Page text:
What is Impressionism? hyperlink: Sister Wendy: Impressions of Light (1), 10 min. • The term is applied to describe a group of artists who exhibited in in the 1860s to 1880s Manet, •Impressionist subjects are often of the Parisian nouveaux-riche, enjoying themselves in Monet, Impression Sunrise leisurely activities Monet, Waterlilies • The Impressionists often made extensive use of complementary colors • The Impressionists left their brush marks visible Renoir, Party (beginning) • The goal of the Impressionists was to create beautiful canvases. Creating a sense of modeled, believable 3-D space was not a priority. The Impressionists acknowledged the flatness of the canvas. • The Impressionists left their brush marks unblended and visible. The strokes of paint hyperlink: Sister Wendu Impres- sit on the surface and acknowledge the flatness of the canvas. sion of Light (2), 10 min. Artistic Freedom Renoir, Boating Party • During the second half of the 1800s, artists began to decide they had the freedom to paint anything they wanted to paint Degas, The Dance Class • The hierarchies of the Academy were eliminated ( at the top, still-life at Seurat, La Grande Jatte, Young the bottom, etc.) Woman Powdering herself • Artists depended less on the Salons for success. There was an increasing number of independent art dealers and galleries for exhibiting and selling art. •The Academy no longer had a monopoly on dictating style and taste Impressionism Edouard Manet, Luncheon on the Grass, 1863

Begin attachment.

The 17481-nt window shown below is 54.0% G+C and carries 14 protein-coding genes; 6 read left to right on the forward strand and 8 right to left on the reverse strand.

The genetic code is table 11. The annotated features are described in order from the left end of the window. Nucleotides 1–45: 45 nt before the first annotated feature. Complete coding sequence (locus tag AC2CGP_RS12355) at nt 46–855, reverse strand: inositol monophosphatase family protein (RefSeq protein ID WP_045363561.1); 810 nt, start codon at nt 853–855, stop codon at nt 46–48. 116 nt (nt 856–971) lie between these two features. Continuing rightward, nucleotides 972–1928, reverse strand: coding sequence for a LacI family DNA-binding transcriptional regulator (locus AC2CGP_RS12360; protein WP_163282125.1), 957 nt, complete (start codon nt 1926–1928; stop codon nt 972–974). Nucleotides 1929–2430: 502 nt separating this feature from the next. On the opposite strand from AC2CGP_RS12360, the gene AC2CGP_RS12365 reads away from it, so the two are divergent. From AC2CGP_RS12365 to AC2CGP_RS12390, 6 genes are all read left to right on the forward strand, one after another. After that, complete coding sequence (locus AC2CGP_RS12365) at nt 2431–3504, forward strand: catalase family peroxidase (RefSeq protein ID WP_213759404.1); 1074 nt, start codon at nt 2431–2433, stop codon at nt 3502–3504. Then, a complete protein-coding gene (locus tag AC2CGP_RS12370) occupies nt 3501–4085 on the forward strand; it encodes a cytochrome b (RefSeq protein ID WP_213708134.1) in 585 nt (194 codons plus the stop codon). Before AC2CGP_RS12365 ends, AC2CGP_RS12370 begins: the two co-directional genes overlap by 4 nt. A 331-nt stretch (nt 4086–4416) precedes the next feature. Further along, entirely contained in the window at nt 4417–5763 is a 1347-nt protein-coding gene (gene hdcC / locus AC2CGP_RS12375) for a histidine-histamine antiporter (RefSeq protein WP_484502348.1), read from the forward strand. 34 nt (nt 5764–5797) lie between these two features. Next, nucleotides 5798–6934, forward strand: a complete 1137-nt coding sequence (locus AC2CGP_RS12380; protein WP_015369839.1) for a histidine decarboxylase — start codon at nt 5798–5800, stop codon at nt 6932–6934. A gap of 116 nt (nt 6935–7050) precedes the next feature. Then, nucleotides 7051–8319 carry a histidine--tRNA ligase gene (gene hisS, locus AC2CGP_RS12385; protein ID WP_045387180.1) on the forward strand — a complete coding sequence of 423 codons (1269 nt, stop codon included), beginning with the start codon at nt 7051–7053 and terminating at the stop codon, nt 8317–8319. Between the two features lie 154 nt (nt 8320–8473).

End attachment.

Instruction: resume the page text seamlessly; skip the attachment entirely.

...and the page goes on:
• Classical nudes had always been a favored subject of the Academy and the Parisian elite. • This nude, however, was not classical. She is an ordinary woman seated beside two men. She looks at the viewer with a frank expression. • She was a Scandal! She was considered vulgar and obscene by the elite. • The nude attacks the hypocrisy of the Academy